Lastly, the “Western Powers” should be very careful about pushing Sri Lanka too closely into the arms of China, Russia, Pakistan, India, and other neighbors in the Asian region. A close relationship with China, for example, developed during the war against the LTTE when the GOSL couldn’t get arms anywhere else. Now China is building a US $1 billion seaport in Sri Lanka’s south, and is financially helping the Government care for the IDP’s in the north. The “Western Powers” should be thinking about the balance of power in the region, and figuring out ways it can mend some fences with the GOSL – fast. The “Western Powers” don’t seem to understand that every country has to have friends and allies in order to survive, and if they are abandoned by the West, then they have no choice but join the camps of China, Libya, and its Asian neighbors who are perhaps more friendly and sympathetic to their needs and goals.
The policies and neo-colonial interests of the “Western Powers” need to be examined closely by all parties from this point forward. Everyone should learn to respect Sri Lanka as a democratic, free, sovereign nation that deserves a decent place in the international community. Give Sri Lanka a break. Stop wasting time trying to make an enemy, and concentrate on making a good friend instead.
Thursday, May 28, 2009
Dear Mr. Keller:
For the past few months, we have seen an incredible number of inflammatory biased attacks on Sri Lanka in the New York Times, some even based on hearsay and false stories generated by the Tamil Tiger Terrorists. Here is just once such example:
Sri Lanka: Inquiry Sought on Atrocities on May 26, 2009
“The United Nations’ top human rights official demanded an independent investigation on Tuesday into allegations of atrocities committed by both sides in Sri Lanka’s civil war. Navi Pillay, left, the high commissioner for human rights, said tens of thousands of civilians were killed or wounded in intense fighting between the government and Tamil rebels beginning in December. But a majority of the 47 countries at the United Nations’ Geneva-based Human Rights Council appeared unwilling to accept her appeal for a war crimes investigation.”
There are many things wrong with reporting such false allegations in the form of legitimate news. United Nations’ top human rights official Navi Pillay is an ethnic Tamil appointed to that position by the strong pro-LTTE group inside the UN. Previous examples of individuals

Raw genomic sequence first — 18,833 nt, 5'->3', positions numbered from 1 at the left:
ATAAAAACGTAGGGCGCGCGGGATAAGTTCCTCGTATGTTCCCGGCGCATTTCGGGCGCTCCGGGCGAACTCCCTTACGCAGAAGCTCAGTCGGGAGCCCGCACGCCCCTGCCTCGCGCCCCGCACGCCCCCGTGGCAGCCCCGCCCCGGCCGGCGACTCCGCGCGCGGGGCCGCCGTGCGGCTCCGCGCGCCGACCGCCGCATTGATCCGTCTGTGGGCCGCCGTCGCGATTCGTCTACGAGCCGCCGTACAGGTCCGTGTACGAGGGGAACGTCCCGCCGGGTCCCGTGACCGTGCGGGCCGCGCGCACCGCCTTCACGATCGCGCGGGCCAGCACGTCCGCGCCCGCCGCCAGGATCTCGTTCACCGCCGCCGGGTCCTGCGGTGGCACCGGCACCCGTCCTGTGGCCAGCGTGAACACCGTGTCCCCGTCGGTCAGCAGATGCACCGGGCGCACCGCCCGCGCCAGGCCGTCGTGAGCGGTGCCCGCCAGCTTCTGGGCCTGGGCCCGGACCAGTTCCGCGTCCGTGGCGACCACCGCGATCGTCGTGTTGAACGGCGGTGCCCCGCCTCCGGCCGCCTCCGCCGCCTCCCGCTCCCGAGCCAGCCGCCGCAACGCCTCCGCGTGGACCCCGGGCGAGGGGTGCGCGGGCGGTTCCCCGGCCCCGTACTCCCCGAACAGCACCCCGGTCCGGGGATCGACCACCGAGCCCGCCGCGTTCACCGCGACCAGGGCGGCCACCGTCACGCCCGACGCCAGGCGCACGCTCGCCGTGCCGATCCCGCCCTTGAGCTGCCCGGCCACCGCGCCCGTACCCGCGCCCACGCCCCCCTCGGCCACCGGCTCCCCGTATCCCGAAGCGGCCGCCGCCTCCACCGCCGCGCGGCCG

supporting the LTTE inside the UN were Alan Rock, a prominent LTTE Terrorist fundraiser and supporter in the Canadian government and Radhika Coomaraswamy, an ethnic Tamil.
Lucien Rajakarunanayake Courtesy : Daily News
30 May 2009
Two weeks and two victories – one was on the battlefront against terror, and the other on the diplomatic front against the backers of terror. Sri Lanka has every cause to be more than pleased; at the outcome of the UN Human Rights Council Session in Geneva earlier this week, when it humbled the so-called international community, which had to abandon its earlier resolution seeking to condemn Sri Lanka for alleged war crimes in defeating LTTE terror, and gave an overwhelming endorsement voting 26 for, 12 against with six abstentions to a consensual resolution by Sri Lanka that stressed the necessity for others to stop interfering in the internal affairs of a sovereign State.
The powers of the old West — Britain, France and Germany and their lackeys who are influenced both politically and economically but these power centres of the West, must certainly be licking their wounds at having failed to even get the votes of all 17 nations that signed the initial resolution calling for the Special Session on the humanitarian situation in Sri Lanka.